Bhikaiji Rustom Cama and Eugenia Bosh
Rebellious Daughters of History #14
by Judy Cox
Politics in a time of plague: Bhikaiji Rustom Cama (1861 – 1936)
Bhikaiji Cama was born in Bombay (now Mumbai) into an affluent and influential Parsi family. In 1885, she married Rustom Cama, a wealthy, pro-British lawyer. In October 1896, Mumbai was hit by bubonic plague. Cama volunteered to provide care for the afflicted. She contracted the plague but survived and was sent to Britain for medical care in 1902.
In London, Cama met a circle of radical opponents of British rule in India. She helped to set up the Indian Home Rule Society in 1905. She could not return to India unless she signed a statement promising not to participate in nationalist activities. She refused.
Cama moved to Paris where she co-founded the Paris Indian Society. Cama wrote, published and distributed revolutionary literature for the movement. In Paris, gave shelter to many world revolutionaries, including Lenin.
On 22 August 1907, Cama attended the second Socialist Congress at Stuttgart. Other delegates included Lenin, Rosa Luxemburg and Clara Zetkin. Cama gave a fiery speech, denouncing the effects of the British Raj and demanding equal rights and independence from Britain. She stunned the audience by unfurling an Indian flag:
“Behold, the flag of independent India is born! It has been made sacred by the blood of young Indians who sacrificed their lives in its honour. In the name of this flag, I appeal to lovers of freedom all over the world to support this struggle.”
Cama's flag, which she co-designed, would one of the templates for the current national flag of India.
In 1909, Cama was involved in aiding the escape of a nationalist being deported to India to stand trial. The British Government requested Cama's extradition, but the French Government refused. The British Government seized Cama's inheritance.
Bhikhaiji Cama actively supported the women’s suffrage movement and was vehement in her support for gender equality. Speaking in Cairo, Egypt in 1910, she declared, "I see here the representatives of only half the population of Egypt. May I ask where is the other half? Sons of Egypt, where are the daughters of Egypt? Where are your mothers and sisters? Your wives and daughters?"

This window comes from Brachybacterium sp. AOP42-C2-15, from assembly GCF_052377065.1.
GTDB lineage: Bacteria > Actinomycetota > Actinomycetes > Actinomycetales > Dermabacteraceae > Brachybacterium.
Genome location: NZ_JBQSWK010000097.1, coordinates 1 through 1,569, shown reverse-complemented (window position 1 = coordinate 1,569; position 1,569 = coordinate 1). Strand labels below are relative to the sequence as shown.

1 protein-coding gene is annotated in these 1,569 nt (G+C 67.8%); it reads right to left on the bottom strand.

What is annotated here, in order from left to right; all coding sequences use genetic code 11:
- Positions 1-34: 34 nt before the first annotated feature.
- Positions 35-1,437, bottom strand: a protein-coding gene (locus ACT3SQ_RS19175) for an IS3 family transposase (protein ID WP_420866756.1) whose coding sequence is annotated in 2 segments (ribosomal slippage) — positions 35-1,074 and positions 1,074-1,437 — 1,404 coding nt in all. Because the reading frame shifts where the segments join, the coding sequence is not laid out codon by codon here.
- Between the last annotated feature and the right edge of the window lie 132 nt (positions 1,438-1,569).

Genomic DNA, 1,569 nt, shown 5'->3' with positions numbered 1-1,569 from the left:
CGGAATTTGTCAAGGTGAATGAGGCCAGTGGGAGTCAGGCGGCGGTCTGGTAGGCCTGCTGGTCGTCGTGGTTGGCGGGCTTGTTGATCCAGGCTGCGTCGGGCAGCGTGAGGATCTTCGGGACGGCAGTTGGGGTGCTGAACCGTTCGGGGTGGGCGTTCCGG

In 1914, France and Britain became allies, Cama and Other activists agitated among Indian troops arriving in Marseilles on their way to the front. Cama was told to leave Marseilles and 1915 she was sent to Vichy, where she was interned. In bad health, she was released in November 1917 and after the war, Cama returned to her home in Paris.
Cama remained exiled in Europe until 1935, when, gravely ill, she petitioned the British government to be allowed to return home. She finally agreed to renounce seditionist activities. She died in Mumbai aged 74 on 13 August 1936.
Bolshevik Warrior: Eugenia Bosh (1875-1925)
Eugenia was born into a affluent Jewish family. At 17, her family tried to force her into an arrange a marriage but she ran off with Peter Bosh and had two daughters.
Eugenia became a revolutionary socialist in 1901 aged 22 and joined the Bolsheviks in 1903. In 1906 she packed up her daughters, left a note for her husband and headed for Kiev, where she became secretary of the Russian Social Democratic Group before she was arrested and exiled to Siberia. She escaped abroad, returning to Russia after the February Revolution. Eugenia became the leading Bolshevik in Ukraine.
In October 1917, Bosh got permission to address a regiment of soldiers stationed in Ukraine. They were known as ‘The Wild Division’ and when she arrived they were armed and had been drinking heavily.
Undaunted, Bosh spoke for two hours, explaining the need to replace the failing Provisional Government with a Soviet government. When she left, their band rushed to find their instruments so that they could see her off in style. A month later the Chief of Staff wrote that ‘Agitators, such as the Jewess Bosh, have contaminated all the units of the regiment’.
Shortly afterwards, another regiment stationed nearby mutinied. Bosh set out to persuade the Wild Division not to obey orders and crush the mutiny. The soldiers stood packed in a square listening to her speak and the next day she lead the company to join the mutineers. After a few days of fighting the town of Vinnitsa fell to Bosh and her rebels.
During the civil war, Bosh brought Ukraine under Bolshevik control, earning Victor Serge’s description of her as one of the most capable military leaders at the time. A few months later Bosh launched the Ukrainian Congress of Soviets, which announced a Soviet Republic and she became temporarily the first woman to lead a national government.
After Lenin’s death, she became a vocal critic of Stalin. She retired from active politics and began to write a history of the Russian Revolution but it was never finished. In January 1925, devastated by the news that Trotsky had been forced out of his position as leader of the Red Army by Stalin, Bosh committed suicide.